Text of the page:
One of the biggest departures for us was in timeline and scale. We’ve had to onboard and implement more than 1,300 testing and vaccine locations for the state in the last few months – oftentimes with less than 24 hours’ notice before they start seeing patients.
Additionally, we’ve had to build our products to scale very differently because of the way patients schedule their vaccinations. We see massive jumps every time Indiana expands the vaccination age range. As a result, we’ve had to retool our appointment-scheduling products to have the same robustness and protections that a ticket website would have.
Finally, we’ve had to expand our ability to do inventory management and create complex clinical logic to incorporate which dose a patient gets, and how long they have to wait until their second dose. That automation opens up appointments based on available inventory and tells the clinics how much of the vaccine to thaw each hour.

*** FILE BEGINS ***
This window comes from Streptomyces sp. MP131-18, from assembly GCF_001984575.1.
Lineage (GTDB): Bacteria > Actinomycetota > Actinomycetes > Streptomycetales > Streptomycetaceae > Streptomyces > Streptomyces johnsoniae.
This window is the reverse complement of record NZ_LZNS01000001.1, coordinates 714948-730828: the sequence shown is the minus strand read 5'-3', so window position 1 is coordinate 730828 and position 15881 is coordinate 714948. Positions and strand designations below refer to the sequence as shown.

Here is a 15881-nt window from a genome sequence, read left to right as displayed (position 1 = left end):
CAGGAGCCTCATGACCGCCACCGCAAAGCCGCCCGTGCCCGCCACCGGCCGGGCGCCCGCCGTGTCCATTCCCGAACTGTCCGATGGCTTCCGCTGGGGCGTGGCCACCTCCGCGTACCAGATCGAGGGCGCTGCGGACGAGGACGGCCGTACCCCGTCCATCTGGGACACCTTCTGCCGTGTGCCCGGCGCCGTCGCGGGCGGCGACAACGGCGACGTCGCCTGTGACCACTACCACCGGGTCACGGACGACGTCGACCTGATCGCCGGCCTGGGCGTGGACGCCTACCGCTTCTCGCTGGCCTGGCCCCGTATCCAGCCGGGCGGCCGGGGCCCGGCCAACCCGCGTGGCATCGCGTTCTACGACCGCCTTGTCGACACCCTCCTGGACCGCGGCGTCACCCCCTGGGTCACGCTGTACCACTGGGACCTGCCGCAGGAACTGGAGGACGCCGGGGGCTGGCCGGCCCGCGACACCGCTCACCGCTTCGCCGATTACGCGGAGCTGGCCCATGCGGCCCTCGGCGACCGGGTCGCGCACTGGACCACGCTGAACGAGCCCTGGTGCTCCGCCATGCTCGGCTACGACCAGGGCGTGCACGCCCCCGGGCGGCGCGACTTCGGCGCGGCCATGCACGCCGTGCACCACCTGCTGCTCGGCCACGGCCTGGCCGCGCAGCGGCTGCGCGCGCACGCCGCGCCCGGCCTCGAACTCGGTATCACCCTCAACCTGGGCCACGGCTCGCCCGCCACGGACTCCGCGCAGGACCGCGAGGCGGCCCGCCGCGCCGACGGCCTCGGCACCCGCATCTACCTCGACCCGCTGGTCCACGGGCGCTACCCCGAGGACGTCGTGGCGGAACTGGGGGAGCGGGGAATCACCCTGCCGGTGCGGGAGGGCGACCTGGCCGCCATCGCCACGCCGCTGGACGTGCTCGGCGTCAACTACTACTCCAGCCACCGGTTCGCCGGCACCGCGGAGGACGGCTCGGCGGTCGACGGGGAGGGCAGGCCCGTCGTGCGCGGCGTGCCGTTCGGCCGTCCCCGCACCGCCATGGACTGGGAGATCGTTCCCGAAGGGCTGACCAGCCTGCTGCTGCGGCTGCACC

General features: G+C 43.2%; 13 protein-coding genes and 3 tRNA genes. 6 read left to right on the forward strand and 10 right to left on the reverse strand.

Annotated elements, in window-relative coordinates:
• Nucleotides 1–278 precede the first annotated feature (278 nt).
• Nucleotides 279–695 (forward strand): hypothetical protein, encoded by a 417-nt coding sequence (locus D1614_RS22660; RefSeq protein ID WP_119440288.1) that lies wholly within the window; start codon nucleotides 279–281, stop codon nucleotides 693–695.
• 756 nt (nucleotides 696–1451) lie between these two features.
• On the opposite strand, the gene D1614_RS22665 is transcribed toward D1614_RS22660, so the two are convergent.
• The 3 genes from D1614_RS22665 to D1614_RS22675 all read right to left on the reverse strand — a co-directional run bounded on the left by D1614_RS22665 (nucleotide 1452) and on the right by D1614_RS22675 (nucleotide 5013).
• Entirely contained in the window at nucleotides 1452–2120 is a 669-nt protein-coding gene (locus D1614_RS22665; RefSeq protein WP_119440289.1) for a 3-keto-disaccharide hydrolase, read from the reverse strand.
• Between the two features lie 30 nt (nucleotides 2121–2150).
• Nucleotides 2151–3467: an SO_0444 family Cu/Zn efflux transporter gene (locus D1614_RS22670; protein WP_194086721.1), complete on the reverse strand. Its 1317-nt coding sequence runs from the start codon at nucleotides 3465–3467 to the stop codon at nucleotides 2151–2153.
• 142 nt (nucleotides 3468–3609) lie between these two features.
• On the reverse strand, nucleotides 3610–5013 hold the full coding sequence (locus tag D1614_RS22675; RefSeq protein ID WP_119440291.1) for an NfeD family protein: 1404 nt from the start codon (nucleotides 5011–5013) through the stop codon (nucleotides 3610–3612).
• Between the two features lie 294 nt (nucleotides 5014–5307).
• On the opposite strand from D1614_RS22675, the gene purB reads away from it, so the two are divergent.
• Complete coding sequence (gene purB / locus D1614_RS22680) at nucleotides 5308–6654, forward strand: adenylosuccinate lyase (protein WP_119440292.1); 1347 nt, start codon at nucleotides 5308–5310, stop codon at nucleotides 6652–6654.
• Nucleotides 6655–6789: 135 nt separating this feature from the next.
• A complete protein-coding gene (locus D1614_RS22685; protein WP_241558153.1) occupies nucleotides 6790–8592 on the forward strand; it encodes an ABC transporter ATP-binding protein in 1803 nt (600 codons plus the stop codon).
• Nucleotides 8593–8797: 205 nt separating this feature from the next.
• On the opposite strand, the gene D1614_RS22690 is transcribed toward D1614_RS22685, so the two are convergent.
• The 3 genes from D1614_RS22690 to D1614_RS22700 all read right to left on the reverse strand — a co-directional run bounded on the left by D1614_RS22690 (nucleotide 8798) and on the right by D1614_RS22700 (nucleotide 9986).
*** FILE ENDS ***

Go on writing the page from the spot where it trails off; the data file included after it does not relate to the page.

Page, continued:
This was all totally new for us and is one of the reasons Indiana has one of the most efficient vaccine deployments.
Q. How have you overcome some of the biggest hurdles you’ve been facing in the vaccination rollout effort?
A. Both the scale and the timeline are very difficult. We ultimately stood this up in a matter of weeks, and yet have had over 2.7 million interactions with the app. We’ve scheduled a million vaccine appointments in the last month alone. Having to move insanely fast while also having to be organized for the scale and complexity has been a huge challenge.
The restrictions around administering the second dose, which are different based on the vaccine manufacturer, while still monitoring inventory levels and providing a consumer-friendly experience, are very taxing. It even comes down to the most basic questions about how much flexibility we give patients to reschedule or cancel their appointments, knowing that those decisions might have inventory ramifications down the line.